Can You Take a Horseshoe Crab Out of the Water?

Often, individuals may wonder, can you take a horseshoe crab out of the water? The simple answer is that it’s best not to. While it’s true that horseshoe crabs can survive on land for short periods, they are marine animals and need to be in the water to thrive and survive.

Horseshoe crab

Why You Shouldn’t Remove Horseshoe Crabs from Their Natural Habitat

It’s crucial to understand that while taking a horseshoe crab out of the water might seem harmless, it can lead to undue stress for the creature. Here are some reasons why one should refrain from doing so:

  1. Stress: Horseshoe crabs, like any other animals, experience stress when handled excessively and taken out of their natural environments. Prolonged exposure to such situations can prove harmful to their health.
  2. Physical Damage: Handling horseshoe crabs ineffectively can harm their exoskeleton or even flip them upside down, making it difficult for them to return to a normal position.
  3. Impact on Breeding Success: Disturbing horseshoe crabs during their breeding period can significantly disrupt their life cycle and lower their breeding success.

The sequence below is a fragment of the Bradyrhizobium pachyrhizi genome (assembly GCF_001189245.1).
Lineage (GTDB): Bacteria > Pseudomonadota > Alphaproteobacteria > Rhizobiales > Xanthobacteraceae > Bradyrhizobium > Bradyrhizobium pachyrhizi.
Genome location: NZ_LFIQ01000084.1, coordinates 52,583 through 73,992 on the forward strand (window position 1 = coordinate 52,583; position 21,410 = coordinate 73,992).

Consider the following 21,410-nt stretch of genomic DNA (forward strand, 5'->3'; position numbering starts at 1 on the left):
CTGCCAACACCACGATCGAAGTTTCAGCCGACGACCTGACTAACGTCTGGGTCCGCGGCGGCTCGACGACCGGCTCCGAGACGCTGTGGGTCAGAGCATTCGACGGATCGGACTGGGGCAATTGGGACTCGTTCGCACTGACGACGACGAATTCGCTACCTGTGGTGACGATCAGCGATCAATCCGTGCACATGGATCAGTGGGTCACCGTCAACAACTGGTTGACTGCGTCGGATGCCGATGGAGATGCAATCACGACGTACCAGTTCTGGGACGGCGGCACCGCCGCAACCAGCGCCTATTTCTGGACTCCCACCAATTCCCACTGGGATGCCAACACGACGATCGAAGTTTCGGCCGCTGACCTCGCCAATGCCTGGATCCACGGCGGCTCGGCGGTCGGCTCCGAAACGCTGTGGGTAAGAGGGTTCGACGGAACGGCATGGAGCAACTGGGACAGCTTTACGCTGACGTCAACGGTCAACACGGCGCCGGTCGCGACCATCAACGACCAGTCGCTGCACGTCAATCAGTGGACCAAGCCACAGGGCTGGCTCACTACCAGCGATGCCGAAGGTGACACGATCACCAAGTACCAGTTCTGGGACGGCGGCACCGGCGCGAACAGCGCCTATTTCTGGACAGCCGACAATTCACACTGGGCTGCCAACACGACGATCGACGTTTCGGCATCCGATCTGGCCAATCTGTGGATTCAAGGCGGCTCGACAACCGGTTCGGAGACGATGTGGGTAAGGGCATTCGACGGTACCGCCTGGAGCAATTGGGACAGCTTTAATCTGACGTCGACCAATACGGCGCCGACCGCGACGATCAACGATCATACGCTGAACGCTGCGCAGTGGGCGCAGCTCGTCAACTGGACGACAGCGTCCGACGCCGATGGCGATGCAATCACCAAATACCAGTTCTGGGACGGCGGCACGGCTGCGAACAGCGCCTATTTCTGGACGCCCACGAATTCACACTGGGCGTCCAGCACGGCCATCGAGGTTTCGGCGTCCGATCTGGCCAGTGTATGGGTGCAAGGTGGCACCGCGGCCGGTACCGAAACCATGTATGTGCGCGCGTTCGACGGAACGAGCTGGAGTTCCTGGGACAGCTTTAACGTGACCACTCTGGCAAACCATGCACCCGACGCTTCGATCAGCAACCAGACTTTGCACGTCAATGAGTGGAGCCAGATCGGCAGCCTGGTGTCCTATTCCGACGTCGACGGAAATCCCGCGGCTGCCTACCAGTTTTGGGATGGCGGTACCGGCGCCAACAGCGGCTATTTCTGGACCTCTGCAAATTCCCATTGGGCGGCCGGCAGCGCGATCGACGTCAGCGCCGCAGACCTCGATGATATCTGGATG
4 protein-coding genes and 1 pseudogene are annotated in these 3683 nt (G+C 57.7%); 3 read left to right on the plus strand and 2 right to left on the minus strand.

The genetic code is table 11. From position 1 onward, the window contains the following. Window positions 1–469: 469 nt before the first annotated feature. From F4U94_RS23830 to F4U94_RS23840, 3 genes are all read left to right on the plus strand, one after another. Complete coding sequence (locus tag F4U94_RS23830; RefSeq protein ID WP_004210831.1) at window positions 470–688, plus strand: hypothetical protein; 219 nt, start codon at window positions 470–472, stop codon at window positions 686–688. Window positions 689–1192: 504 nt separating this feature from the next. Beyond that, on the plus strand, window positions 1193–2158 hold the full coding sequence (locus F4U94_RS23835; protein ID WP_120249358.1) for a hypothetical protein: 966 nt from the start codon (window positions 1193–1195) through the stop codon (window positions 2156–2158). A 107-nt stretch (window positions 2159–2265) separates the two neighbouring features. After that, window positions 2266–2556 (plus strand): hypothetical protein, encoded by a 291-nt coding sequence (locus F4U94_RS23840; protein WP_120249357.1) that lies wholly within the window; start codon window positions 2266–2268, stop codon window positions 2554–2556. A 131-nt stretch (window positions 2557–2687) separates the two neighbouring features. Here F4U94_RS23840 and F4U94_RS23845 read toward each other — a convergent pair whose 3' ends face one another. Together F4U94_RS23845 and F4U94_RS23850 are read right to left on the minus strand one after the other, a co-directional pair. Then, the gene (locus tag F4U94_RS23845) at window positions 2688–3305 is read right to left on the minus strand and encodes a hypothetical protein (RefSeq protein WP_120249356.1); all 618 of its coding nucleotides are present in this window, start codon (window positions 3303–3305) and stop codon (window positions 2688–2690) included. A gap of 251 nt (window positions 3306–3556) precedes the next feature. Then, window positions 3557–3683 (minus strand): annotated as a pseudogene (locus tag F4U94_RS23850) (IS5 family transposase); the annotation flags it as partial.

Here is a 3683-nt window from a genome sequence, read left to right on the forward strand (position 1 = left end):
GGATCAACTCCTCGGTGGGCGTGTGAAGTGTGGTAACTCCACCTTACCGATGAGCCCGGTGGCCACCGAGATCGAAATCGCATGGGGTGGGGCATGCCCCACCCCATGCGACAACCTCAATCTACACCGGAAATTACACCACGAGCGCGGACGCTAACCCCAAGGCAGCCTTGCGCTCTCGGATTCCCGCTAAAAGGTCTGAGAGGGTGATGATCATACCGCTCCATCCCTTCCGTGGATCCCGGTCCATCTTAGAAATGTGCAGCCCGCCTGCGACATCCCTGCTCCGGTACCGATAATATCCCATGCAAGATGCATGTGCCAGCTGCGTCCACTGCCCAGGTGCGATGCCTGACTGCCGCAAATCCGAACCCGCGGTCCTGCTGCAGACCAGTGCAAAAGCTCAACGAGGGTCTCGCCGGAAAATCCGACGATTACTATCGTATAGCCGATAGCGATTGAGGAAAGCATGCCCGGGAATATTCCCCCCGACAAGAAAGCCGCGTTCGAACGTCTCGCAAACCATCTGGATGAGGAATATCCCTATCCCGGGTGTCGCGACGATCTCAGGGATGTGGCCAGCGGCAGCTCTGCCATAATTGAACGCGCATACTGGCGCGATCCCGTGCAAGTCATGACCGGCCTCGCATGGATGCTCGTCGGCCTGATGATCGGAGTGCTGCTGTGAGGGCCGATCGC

What You Should Do Instead

Instead of personally interacting with these ancient creatures, one can consider various non-disruptive alternatives such as:

  1. Observation: Enjoy these fascinating creatures from a distance without disturbing their natural behaviours.
  2. Photography: Take photographs or videos to marvel at their uniqueness and share them with others.
  3. Education: Educate oneself and others about the importance of preserving these creatures and respecting their habitats.
Don’t Do ThisDo This Instead
Remove horseshoe crabs from the waterObserve them without touching
Flip them upside downLearn about their behaviour
Disturb them during breeding periodEducate others about respecting their habitats


While horseshoe crabs have survived eons in diverse conditions, it’s in our best interest to let these marine animals continue living undisturbed in their natural habitats. Remember, every small step we take towards respecting marine life will help maintain the delicate balance of our ecosystems.

Reyus Mammadli/ author of the article

I have had pets since childhood: cats, guinea pigs, rabbits, geese, chickens, ducks, parrots, aquarium fish and dogs (in the yard). Of course, I constantly encountered diseases of pets and treated them. Glad to be able to share my skills and experience, as well as advice on caring for and adapting these critters and birds.

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